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Salisbury v. Home Depot, U.S.A., Inc.

United States District Court, D. New Hampshire

December 1, 2014

Joan Salisbury
v.
Home Depot, U.S.A., Inc. [1]

Joan Salisbury, Plaintiff, Pro se, Nashua, NH.

For The Home Depot, Defendant: M. Amy Carlin, LEAD ATTORNEY, PRO HAC VICE, Jeffrey S. Siegel, Morgan Brown & Joy LLP, Boston, MA.

ORDER

Joseph A. DiClerico, Jr., United States District Judge.

Joan Salisbury, proceeding pro se, brought suit in state court against her former employer, Home Depot, U.S.A., Inc., alleging that she was sexually harassed while working at Home Depot, that she lost her job, and that she was wrongfully arrested for trespassing. Home Depot removed the case to this court and moved to dismiss Salisbury's claims. Salisbury was granted extensions of time to allow her to find representation and to respond to the motion to dismiss. As the last deadline has passed, the motion is resolved as follows.

Standard of Review

In considering a motion to dismiss, the court must " accept the well-pleaded factual allegations in the complaint and draw all reasonable inferences therefrom in [the plaintiff's] favor." Van Wagner Boston, LLC v. Davey, 770 F.3d 33, 2014 WL 5326518, at *6 (1st Cir. 2014). The court then determines " whether the complaint 'state[s] a claim to relief that is plausible on its face.'" Debnam v. FedEx Home Delivery, 766 F.3d 93, 96 (1st Cir. 2014) (quoting Bell A. Corp. v. Twombly, 550 U.S. 544, 570, 127 S.Ct. 1955, 167 L.Ed.2d 929 (2007)). Legal conclusions and mere statements of the elements of a cause of action are not factual allegations and are not credited. Medina-Velázquez v. Hernández-Gregorat, 767 F.3d 103, 109-110 (1st Cir. 2014).

Background

After her employment was terminated by Home Depot in April of 2011, Salisbury filed a charge of discrimination with the New Hampshire Commission for Human Rights, stating that she was terminated in retaliation for complaining about sexual harassment by a fellow employee. Her charge was investigated by the Commission. The investigation report, dated June 19, 2012, concluded that there was no evidence to support Salisbury's report of an incident of sexual harassment in 2009 and insufficient evidence to support her other allegations. The report also stated: " Further the Complainant's credibility on all of the issues is undermined by the fact that the Complainant reported to the Commission and signed and verified a charge form stating that she was told she was terminated for retaliating against the Respondent when the record clearly shows that she was terminated for taking retaliatory action . . . toward another employee." Doc. no. 5-3 at 3.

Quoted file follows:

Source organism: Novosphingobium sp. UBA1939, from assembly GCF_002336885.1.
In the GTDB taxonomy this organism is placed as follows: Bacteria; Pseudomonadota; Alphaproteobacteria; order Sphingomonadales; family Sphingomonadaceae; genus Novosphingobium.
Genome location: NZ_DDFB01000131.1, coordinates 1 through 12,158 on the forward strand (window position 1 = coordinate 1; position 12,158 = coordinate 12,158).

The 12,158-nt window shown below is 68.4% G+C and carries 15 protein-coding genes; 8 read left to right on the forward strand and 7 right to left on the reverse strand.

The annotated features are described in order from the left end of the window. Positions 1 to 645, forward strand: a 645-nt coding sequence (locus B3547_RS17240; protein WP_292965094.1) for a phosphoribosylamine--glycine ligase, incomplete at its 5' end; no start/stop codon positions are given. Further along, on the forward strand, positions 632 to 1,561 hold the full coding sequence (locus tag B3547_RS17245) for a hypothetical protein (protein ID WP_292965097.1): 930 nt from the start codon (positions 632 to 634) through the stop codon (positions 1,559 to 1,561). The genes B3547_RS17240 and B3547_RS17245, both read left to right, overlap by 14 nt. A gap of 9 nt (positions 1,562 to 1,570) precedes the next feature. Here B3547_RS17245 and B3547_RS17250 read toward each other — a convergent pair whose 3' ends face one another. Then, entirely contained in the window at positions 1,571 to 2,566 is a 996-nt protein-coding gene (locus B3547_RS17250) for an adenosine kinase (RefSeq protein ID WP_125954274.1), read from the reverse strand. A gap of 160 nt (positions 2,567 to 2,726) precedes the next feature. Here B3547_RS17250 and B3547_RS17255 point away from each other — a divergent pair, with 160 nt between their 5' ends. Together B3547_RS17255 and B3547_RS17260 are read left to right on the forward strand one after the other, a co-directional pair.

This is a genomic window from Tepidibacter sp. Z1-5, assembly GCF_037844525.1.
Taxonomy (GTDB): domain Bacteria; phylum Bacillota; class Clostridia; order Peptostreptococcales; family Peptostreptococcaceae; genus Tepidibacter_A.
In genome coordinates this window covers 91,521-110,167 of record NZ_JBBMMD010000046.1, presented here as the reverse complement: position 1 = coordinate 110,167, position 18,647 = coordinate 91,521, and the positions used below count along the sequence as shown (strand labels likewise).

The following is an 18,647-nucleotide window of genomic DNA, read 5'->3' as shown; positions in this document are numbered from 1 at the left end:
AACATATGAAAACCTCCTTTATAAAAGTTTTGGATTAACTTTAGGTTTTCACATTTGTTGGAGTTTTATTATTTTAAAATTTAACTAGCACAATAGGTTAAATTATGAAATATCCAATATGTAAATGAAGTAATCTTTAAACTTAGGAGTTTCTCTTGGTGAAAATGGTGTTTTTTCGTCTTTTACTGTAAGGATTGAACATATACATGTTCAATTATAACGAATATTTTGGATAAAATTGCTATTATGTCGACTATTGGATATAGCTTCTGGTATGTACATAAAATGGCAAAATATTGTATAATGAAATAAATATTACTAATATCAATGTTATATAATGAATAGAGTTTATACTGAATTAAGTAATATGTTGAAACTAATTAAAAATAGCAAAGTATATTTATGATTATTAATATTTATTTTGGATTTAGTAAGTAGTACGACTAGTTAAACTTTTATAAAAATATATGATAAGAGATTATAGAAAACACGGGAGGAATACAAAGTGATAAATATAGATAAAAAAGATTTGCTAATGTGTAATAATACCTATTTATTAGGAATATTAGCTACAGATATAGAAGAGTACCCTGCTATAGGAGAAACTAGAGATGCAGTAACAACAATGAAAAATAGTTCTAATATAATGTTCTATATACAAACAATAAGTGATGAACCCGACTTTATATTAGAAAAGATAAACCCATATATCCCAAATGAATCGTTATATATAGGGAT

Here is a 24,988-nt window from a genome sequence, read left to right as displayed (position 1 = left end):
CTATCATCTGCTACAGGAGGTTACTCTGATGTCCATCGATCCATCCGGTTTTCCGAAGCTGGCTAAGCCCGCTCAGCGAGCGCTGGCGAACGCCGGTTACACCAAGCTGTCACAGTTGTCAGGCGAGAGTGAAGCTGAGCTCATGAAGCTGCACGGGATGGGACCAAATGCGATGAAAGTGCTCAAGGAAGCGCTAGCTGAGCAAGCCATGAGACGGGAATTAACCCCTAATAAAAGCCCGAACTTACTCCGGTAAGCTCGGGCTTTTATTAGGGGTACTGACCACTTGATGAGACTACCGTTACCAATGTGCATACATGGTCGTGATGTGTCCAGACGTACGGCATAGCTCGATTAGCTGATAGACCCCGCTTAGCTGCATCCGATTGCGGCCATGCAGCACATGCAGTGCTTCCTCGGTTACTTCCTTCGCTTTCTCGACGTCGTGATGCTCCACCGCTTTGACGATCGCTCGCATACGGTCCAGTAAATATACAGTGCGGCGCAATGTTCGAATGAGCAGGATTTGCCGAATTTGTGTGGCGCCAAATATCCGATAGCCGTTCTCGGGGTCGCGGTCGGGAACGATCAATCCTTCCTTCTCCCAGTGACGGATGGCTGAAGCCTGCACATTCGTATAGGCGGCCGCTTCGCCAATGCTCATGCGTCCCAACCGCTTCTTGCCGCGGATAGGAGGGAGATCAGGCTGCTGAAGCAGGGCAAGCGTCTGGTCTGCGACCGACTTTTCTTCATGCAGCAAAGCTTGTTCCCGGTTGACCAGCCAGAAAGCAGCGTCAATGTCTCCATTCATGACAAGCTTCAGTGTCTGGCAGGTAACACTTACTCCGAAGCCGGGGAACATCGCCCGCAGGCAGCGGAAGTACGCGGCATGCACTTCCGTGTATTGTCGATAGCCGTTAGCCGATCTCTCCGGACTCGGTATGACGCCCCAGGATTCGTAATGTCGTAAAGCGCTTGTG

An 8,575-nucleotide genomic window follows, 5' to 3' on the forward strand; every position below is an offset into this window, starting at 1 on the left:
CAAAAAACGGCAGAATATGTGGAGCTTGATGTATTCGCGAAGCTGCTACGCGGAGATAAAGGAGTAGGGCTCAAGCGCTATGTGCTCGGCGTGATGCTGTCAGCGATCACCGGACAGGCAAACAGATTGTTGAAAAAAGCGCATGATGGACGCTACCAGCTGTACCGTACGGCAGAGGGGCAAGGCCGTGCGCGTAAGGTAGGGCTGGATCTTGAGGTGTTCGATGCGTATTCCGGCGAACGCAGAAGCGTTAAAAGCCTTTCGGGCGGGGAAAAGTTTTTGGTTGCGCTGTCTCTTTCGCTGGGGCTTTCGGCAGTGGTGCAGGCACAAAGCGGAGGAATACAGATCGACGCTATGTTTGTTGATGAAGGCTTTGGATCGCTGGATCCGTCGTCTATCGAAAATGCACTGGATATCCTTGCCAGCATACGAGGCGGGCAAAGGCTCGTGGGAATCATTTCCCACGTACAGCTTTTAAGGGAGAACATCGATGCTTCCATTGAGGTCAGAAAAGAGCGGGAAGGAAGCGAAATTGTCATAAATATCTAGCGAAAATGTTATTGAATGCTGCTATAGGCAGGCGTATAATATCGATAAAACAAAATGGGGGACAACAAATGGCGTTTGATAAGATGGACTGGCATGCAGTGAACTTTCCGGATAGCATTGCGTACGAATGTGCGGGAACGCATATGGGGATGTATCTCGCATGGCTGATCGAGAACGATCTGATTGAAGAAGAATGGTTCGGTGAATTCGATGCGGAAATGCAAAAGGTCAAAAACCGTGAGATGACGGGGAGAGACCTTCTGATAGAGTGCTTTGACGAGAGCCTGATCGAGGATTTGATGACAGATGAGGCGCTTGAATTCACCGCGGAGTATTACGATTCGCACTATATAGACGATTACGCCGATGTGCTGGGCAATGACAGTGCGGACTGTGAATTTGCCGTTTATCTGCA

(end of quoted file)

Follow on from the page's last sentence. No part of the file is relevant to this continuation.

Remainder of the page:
Joni Esperian, Executive Director of the Commission, sent Salisbury a letter dated July 2, 2012. Esperian stated that the investigating commissioner had found no probable cause to support Salisbury's charge and that the Commission would close its file on her charge. The letter informed Salisbury about appealing the finding and about requesting review from the EEOC.

Salisbury, proceeding pro se, filed a complaint in state court on May 12, 2014. The complaint is a form provided by the New Hampshire state court system. On line 3, the form asks the plaintiff to state the " first thing that happened, " which is to be provided in one sentence. Salisbury responded: " physically/sexually groped." Line 4 asks for the second thing that happened, and Salisbury stated: " verbally harassed w/ sexual comments." On line 5, as the third thing that happened, Salisbury wrote: " Sexually harassed/Lost my job & was wrongfully arrested for trespassing. I did not trespass." Salisbury then stated that she wanted " Justice & closure" and that she was seeking " monetary compensation."

Discussion

Home Depot moved to dismiss the complaint on the grounds that Salisbury's discrimination claims are time barred and that all of her claims lack sufficient factual allegations to state a claim. In response, Salisbury filed a statement that she objected to the motion to dismiss and also filed a motion for a two month extension to allow her time to obtain counsel. Home Depot did not respond to Salisbury's motion. The court granted Salisbury's motion, but before that time expired, Salisbury again moved for time to find counsel, and again Home Depot did not respond. The court allowed ...


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